It now seems that a further cost needs to be added to the cost-benefit analysis with respect to liquidity regulation. In particular, when doing that analysis, the Fed should take the extraordinarily high cost of a low r* into account. For example, those costs could lead to the conclusion that a new liquidity regulation the Fed has proposed, the Net Stable Funding Ratio, should not be adopted. That conclusion seems especially likely given that the regulation already failed a cost benefit test that the Fed endorsed.
Moreover, the benefit from making liquid assets held by banks usable to meet liquidity shortfalls is even higher when factoring in the potential corresponding increase in r*. For example, as we recently argued, the Fed could count required reserves – the percentage of customer deposits that banks must in turn deposit at the Fed – as HQLA. The Fed would be able to do so if it changed the regulation governing required reserves to stipulate that banks can use them to help meet customer outflows in a stress event. Relatedly, the Fed could take steps to ensure that banks are willing and able to use their HQLA when there is a stress event, reducing demand by banks for HQLA over and above their LCR requirements. Lastly, and in the longer term, as described in a TCH working paper, the Fed could consider recognizing the liquidity value of collateral pledged to the discount window when evaluating each banks’ LCR. Such recognition can be accomplished in compliance with the LCR by allowing banks to borrow against the collateral but hold the proceeds of the loans at the Fed until needed. Such an arrangement would also have the advantage of charging banks for the implicit liquidity support they currently receive for free.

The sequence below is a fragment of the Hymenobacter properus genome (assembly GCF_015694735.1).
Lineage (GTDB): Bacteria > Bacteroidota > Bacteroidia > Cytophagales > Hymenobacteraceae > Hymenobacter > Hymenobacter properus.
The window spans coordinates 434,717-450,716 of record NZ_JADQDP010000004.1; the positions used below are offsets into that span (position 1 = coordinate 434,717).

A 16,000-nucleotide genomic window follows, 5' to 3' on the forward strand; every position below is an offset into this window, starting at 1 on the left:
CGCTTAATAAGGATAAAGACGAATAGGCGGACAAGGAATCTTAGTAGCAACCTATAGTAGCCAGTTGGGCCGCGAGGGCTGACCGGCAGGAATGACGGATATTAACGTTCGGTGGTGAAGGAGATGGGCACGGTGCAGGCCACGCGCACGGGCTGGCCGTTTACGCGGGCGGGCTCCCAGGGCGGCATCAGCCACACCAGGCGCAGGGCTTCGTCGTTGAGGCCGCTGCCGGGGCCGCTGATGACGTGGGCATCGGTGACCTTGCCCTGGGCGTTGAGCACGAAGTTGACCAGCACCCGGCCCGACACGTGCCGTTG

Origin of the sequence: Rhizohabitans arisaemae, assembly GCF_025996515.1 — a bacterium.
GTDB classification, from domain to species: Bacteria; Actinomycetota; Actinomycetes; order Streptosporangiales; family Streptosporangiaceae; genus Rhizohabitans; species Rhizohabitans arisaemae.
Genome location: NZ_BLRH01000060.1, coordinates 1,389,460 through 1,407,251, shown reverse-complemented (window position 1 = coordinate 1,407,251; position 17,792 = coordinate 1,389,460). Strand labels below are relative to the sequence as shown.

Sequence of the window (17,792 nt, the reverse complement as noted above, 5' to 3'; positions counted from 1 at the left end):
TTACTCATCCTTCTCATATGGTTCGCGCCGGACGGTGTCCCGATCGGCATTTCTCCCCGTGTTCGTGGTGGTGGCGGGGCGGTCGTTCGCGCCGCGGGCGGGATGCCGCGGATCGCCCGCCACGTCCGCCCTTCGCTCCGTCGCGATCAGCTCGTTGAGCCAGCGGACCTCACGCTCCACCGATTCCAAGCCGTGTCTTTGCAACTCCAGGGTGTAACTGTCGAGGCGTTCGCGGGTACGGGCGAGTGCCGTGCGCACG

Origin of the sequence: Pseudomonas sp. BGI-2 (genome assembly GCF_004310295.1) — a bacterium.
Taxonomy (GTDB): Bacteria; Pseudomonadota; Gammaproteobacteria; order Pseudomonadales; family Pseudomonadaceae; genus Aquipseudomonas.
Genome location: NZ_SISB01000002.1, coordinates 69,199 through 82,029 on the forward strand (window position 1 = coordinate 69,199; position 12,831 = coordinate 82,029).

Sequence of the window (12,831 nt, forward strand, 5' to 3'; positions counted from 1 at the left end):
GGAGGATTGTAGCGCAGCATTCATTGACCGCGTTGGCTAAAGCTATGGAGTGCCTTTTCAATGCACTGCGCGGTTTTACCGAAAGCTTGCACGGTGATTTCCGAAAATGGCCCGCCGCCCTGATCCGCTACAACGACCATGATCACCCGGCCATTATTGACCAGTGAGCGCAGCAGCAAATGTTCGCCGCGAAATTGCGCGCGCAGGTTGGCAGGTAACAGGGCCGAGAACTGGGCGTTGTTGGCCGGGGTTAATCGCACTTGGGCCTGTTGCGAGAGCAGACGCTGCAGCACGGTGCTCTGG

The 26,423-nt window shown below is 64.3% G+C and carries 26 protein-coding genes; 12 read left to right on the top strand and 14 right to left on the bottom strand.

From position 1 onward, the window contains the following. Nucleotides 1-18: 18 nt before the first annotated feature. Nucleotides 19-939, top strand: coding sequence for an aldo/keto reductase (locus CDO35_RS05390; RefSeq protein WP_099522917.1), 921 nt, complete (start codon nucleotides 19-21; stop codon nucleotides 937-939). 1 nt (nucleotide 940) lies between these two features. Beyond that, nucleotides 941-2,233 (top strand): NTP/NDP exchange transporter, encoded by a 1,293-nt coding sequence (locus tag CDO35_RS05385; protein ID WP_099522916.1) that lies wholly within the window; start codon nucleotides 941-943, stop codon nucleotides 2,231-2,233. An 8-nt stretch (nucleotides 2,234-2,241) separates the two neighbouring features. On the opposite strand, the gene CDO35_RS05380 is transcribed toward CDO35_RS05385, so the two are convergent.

Disclaimer: The views expressed in this post are those of the author(s) and do not necessarily reflect the position of The Clearing House or its membership, and are not intended to be, and should not be construed as, legal advice of any kind.